New Fiction, Nonfiction and Poetry

SLATS: The Legend and Life of Jimmy Slattery

by Rich Blake

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He was the personification of the Golden Era of sports in the boom/bust 1920’s and 30’s. Boxing legend Jimmy Slattery: sleek, handsome, lightning-fast. A phantom in the ring, “Slats” soared across the national stage like a comet- then crashed into oblivion. Discarded by the ages, this is the incredible true story of the Irish boy-wonder who captivated the boxing world at its peak.

Click on the Link Below for More Information

SLATS in the New York Times



by Corky Robert

It’s on the wild Irish dawn of a raw March day, 1845, her caul split, her water spilt, the 15-year-old motherless lass begins her labor. And it’s night follows day in skirling cries to God and His holy angels, and the midwife’s tireless urges of, “Poosh doon, lass!” while the terrified girl clenches the woman’s wrist in a grip could choke a Connemara stallion. As a last chance, with hands that’s last shoveled dung from a pigsty, the midwife fetches the magical twig and brushes it around the birth canal. And it’s in renewed tearing and tugging she finds success, guiding the babby’s head to crowning, then the shoulders to turning, and the belly sliding out, trailing a twisting cord. “ ‘Tis a girl!” midwife shouts, holding the babby arse-up, and it toning like a piper at a clan reunion. The exhausted mother, soaked in blood and sweat, and her fierce labor forgotten, fondles the cuddlesome pinkness, her love-murmurs curling warm about it, the like of a smoky flame blown to the wick. The midwife takes up a white thread of horsetail hair. “Plucked,” she swears, “from a yearling filly, under the luck of a spring-tide moon.” She dips it in whisky, and ties the cord in Saint Brendan’s knot. “ ’Tis the drouth I’m suffering for the work I done,” she says, slyly swigging the whisky, grinning down upon the two nestling and cooing. And it’s then she lets a horrific gasp out of her. “God save us all! It’s the curse of the Evil One!” she shrieks, beating her breasts.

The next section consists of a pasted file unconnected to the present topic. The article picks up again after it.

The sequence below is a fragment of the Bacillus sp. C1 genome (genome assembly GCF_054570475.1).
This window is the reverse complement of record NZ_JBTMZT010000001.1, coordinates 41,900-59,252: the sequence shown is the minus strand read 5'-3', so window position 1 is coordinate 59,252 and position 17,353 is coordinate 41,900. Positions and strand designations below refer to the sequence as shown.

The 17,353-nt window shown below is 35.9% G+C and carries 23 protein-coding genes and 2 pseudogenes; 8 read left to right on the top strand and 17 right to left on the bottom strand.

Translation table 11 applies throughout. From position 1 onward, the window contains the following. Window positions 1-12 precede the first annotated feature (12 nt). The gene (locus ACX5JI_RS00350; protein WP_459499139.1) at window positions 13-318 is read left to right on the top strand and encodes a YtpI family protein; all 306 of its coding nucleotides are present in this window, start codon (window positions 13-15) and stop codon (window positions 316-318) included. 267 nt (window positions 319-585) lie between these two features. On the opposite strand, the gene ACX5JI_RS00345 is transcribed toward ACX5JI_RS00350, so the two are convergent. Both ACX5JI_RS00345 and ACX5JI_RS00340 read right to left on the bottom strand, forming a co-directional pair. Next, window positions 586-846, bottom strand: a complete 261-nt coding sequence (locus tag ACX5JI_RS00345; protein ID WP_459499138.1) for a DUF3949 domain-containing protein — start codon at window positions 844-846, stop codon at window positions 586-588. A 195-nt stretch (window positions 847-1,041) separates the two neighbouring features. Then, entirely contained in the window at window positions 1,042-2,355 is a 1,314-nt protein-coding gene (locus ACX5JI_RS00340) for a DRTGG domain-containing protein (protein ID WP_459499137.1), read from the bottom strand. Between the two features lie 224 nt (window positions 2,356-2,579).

Head, Heart and Hands:

Continuing the Handcrafted Tradition of the Roycrofters



In 1976. A group of east Aurora, New York residents with a common interest in their community’s historic Roycroft Campus- and the philosophy of Roycroft’s founder Elbert Hubbard- set in motion a plan to preserve those ideals which had made the campus a center of the Arts and Crafts Movement. 

Today, dozens of Roycroft Artisans and Master Artisans carry on the artistic tradition by creating incredible works of art in specialties such as glass, leather, metal, jewelry, painting, book arts, printing, paper, fiber, weaving, pottery and wood. In this book, we examine the lives of nearly fifty Roycroft Master Artisans who open up about their training, inspirations, travel, goals, proudest moments, relationships to the Roycroft community and much more.



New Story of the Month

Trying to Please

by D.W. Hamil


New Poetry

Crows Nest

by Marc Savett

Many poems take the form of past memories. They are colored through the prism and nourished by the music of the world. Some are there like whole pictures and words that take up phrase and form. The author reaches back into experience, at times allegory or story rings on the page. All the writing is washed with the dream state's diaphanous sphere that saturates the lines with animation and a sense of wonder. Characters in the poems are evil and good. There are bombers, dreamers, environmentalists, gunslingers, and creatures that populate the sensitive ecosystems. The poems bring emotion and life to elephants, rhinos, birds and the human experience. Mr. Savett creates tension, imagining individuals in dangerous situations that recall the author's life experiences.